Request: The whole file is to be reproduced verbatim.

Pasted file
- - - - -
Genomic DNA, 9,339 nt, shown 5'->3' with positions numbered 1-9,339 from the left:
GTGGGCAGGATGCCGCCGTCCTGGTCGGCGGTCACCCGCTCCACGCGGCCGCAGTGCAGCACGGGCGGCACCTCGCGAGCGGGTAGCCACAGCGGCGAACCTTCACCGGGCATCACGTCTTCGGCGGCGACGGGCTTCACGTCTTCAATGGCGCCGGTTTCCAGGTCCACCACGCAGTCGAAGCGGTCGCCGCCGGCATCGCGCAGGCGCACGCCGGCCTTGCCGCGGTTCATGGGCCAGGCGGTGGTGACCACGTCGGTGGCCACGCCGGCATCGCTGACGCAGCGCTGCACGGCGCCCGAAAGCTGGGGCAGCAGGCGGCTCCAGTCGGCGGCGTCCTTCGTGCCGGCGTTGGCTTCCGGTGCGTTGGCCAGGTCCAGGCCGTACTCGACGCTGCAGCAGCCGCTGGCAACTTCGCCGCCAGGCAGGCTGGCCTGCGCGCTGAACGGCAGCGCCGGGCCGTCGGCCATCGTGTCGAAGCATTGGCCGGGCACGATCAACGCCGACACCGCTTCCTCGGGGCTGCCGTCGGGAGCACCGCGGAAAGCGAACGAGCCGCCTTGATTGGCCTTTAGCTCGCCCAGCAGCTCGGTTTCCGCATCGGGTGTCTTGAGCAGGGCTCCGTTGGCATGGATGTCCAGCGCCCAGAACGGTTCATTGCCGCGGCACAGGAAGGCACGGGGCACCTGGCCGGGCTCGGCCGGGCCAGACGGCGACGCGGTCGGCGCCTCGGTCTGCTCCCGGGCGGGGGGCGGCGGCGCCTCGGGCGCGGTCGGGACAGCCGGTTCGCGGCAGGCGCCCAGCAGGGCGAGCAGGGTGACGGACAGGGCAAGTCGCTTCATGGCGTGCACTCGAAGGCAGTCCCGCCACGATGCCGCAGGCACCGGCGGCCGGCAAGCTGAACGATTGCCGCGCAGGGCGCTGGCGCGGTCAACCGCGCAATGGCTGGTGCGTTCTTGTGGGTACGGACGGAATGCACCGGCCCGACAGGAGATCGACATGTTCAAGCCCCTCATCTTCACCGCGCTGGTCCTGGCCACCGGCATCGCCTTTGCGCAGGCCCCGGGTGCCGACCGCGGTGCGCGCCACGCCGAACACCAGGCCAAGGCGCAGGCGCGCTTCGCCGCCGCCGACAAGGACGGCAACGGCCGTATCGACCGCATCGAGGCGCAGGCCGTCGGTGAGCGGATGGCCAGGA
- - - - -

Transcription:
Genomic DNA, 9,339 nt, shown 5'->3' with positions numbered 1-9,339 from the left:
GTGGGCAGGATGCCGCCGTCCTGGTCGGCGGTCACCCGCTCCACGCGGCCGCAGTGCAGCACGGGCGGCACCTCGCGAGCGGGTAGCCACAGCGGCGAACCTTCACCGGGCATCACGTCTTCGGCGGCGACGGGCTTCACGTCTTCAATGGCGCCGGTTTCCAGGTCCACCACGCAGTCGAAGCGGTCGCCGCCGGCATCGCGCAGGCGCACGCCGGCCTTGCCGCGGTTCATGGGCCAGGCGGTGGTGACCACGTCGGTGGCCACGCCGGCATCGCTGACGCAGCGCTGCACGGCGCCCGAAAGCTGGGGCAGCAGGCGGCTCCAGTCGGCGGCGTCCTTCGTGCCGGCGTTGGCTTCCGGTGCGTTGGCCAGGTCCAGGCCGTACTCGACGCTGCAGCAGCCGCTGGCAACTTCGCCGCCAGGCAGGCTGGCCTGCGCGCTGAACGGCAGCGCCGGGCCGTCGGCCATCGTGTCGAAGCATTGGCCGGGCACGATCAACGCCGACACCGCTTCCTCGGGGCTGCCGTCGGGAGCACCGCGGAAAGCGAACGAGCCGCCTTGATTGGCCTTTAGCTCGCCCAGCAGCTCGGTTTCCGCATCGGGTGTCTTGAGCAGGGCTCCGTTGGCATGGATGTCCAGCGCCCAGAACGGTTCATTGCCGCGGCACAGGAAGGCACGGGGCACCTGGCCGGGCTCGGCCGGGCCAGACGGCGACGCGGTCGGCGCCTCGGTCTGCTCCCGGGCGGGGGGCGGCGGCGCCTCGGGCGCGGTCGGGACAGCCGGTTCGCGGCAGGCGCCCAGCAGGGCGAGCAGGGTGACGGACAGGGCAAGTCGCTTCATGGCGTGCACTCGAAGGCAGTCCCGCCACGATGCCGCAGGCACCGGCGGCCGGCAAGCTGAACGATTGCCGCGCAGGGCGCTGGCGCGGTCAACCGCGCAATGGCTGGTGCGTTCTTGTGGGTACGGACGGAATGCACCGGCCCGACAGGAGATCGACATGTTCAAGCCCCTCATCTTCACCGCGCTGGTCCTGGCCACCGGCATCGCCTTTGCGCAGGCCCCGGGTGCCGACCGCGGTGCGCGCCACGCCGAACACCAGGCCAAGGCGCAGGCGCGCTTCGCCGCCGCCGACAAGGACGGCAACGGCCGTATCGACCGCATCGAGGCGCAGGCCGTCGGTGAGCGGATGGCCAGGA